Quantcast
Environmental News for a Healthier Planet and Life

Drones Capture Stunning Footage of Humpback and Gray Whales

Popular
Drones Capture Stunning Footage of Humpback and Gray Whales

Researchers are using drone technology to bring whale research to completely new heights.

On Sunday, the University of Hawai'i at Mānoa Marine Mammal Research Program (MMRP) released incredible aerial footage of humpback and gray whales that's being used for important conservation efforts.


"Seeing them from above, it's giving you another complete view," Fabien Vivier, a PhD student at UH Manoa, says in the video. "And it's really amazing, because you can observe behaviors that you wouldn't imagine if you were sitting on the boat."

Stunning drone videos of humpback and gray whales aid new UH marine mammal research www.youtube.com

MMRP researchers, in collaboration with state and federal agencies and conservation organizations, are studying the effects of climate change, human activities and shifting prey availability on humpback whales and other marine mammals, according to a press release from the university.

"The main purpose is the conservation of these animals, so we try to collect information that is empirical, but that is applied for conservation outcomes," MMRP director Lars Bejder says in the video.

The population of humpback whales that migrates to Hawaii was delisted from the endangered species list in 2016. However, in recent years, researchers have noticed a decline in humpback whale sightings around the Hawaiian Islands, and it's unclear why.

The new project from will help investigate the possible causes of this apparent decline.

"Marine mammals, they are charismatic animals and people really care about them," Bejder says in the video. "Some of the studies that we are carrying out will allow us to provide information to conserve these animals. Very importantly, they are also sentinels of ecosystem health and this is really important, because they can help raise concerns with the general public about concerns that we have about the ocean health today."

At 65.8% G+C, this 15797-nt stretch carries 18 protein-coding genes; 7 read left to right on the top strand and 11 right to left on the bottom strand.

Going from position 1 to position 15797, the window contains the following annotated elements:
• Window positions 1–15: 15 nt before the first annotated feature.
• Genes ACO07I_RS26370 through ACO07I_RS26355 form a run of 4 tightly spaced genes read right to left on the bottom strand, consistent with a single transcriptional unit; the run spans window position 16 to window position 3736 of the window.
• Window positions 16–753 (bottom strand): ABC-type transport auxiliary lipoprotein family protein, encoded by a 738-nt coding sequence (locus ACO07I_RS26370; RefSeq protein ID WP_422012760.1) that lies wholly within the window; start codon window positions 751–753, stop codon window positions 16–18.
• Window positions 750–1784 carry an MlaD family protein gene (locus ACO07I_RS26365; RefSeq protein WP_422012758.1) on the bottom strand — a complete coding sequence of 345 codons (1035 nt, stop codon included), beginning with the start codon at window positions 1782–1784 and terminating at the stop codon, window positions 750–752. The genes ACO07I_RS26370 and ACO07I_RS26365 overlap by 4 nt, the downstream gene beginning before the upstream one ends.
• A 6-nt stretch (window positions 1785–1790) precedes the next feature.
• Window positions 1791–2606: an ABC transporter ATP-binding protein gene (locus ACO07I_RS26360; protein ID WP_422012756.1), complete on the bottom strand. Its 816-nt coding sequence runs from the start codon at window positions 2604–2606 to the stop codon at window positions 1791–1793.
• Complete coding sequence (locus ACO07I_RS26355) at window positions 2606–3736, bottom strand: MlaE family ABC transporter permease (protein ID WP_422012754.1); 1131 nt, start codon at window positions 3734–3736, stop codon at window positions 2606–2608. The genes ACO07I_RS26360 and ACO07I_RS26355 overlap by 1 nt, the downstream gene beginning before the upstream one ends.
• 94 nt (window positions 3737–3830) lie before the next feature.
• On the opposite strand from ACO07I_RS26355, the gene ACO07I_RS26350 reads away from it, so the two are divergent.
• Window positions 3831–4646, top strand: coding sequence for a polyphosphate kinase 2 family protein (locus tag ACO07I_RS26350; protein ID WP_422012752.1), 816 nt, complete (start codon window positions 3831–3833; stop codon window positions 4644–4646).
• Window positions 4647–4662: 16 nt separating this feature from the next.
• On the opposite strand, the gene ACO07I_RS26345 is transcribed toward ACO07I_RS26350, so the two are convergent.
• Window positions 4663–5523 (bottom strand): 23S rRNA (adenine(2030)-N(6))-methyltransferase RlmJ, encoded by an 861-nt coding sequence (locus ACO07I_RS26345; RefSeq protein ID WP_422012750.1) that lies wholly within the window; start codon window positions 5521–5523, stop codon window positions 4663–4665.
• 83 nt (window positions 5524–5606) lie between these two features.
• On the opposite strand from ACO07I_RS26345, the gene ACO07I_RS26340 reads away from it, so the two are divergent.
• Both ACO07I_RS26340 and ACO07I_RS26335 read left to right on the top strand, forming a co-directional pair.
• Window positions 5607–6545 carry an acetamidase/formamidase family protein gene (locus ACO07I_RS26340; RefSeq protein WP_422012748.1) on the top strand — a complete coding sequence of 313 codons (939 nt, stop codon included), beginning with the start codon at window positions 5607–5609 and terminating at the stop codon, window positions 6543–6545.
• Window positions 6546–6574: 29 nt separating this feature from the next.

By Michael Svoboda, Ph.D.

Despite a journey to this moment even more treacherous than expected, Americans now have a fresh opportunity to act, decisively, on climate change.

The authors of the many new books released in just the past few months (or scheduled to be published soon) seem to have anticipated this pivotal moment.

Read More Show Less

EcoWatch Daily Newsletter

Marsh Creek in north-central California is the site of restoration project that will increase residents' access to their river. Amy Merrill

By Katy Neusteter

The Biden-Harris transition team identified COVID-19, economic recovery, racial equity and climate change as its top priorities. Rivers are the through-line linking all of them. The fact is, healthy rivers can no longer be separated into the "nice-to-have" column of environmental progress. Rivers and streams provide more than 60 percent of our drinking water — and a clear path toward public health, a strong economy, a more just society and greater resilience to the impacts of the climate crisis.

Read More Show Less

Trending

A Brood X cicada in 2004. Pmjacoby / CC BY-SA 3.0

Fifteen states are in for an unusually noisy spring.

Read More Show Less
A creative depiction of bigfoot in a forest. Nisian Hughes / Stone / Getty Images

Deep in the woods, a hairy, ape-like man is said to be living a quiet and secluded life. While some deny the creature's existence, others spend their lives trying to prove it.

Read More Show Less
President of the European Investment Bank Werner Hoyer holds a press conference in Brussels, Belgium on Jan. 30, 2020. Dursun Aydemir / Anadolu Agency via Getty Images

By Jon Queally

Noted author and 350.org co-founder Bill McKibben was among the first to celebrate word that the president of the European Investment Bank on Wednesday openly declared, "To put it mildly, gas is over" — an admission that squares with what climate experts and economists have been saying for years if not decades.

Read More Show Less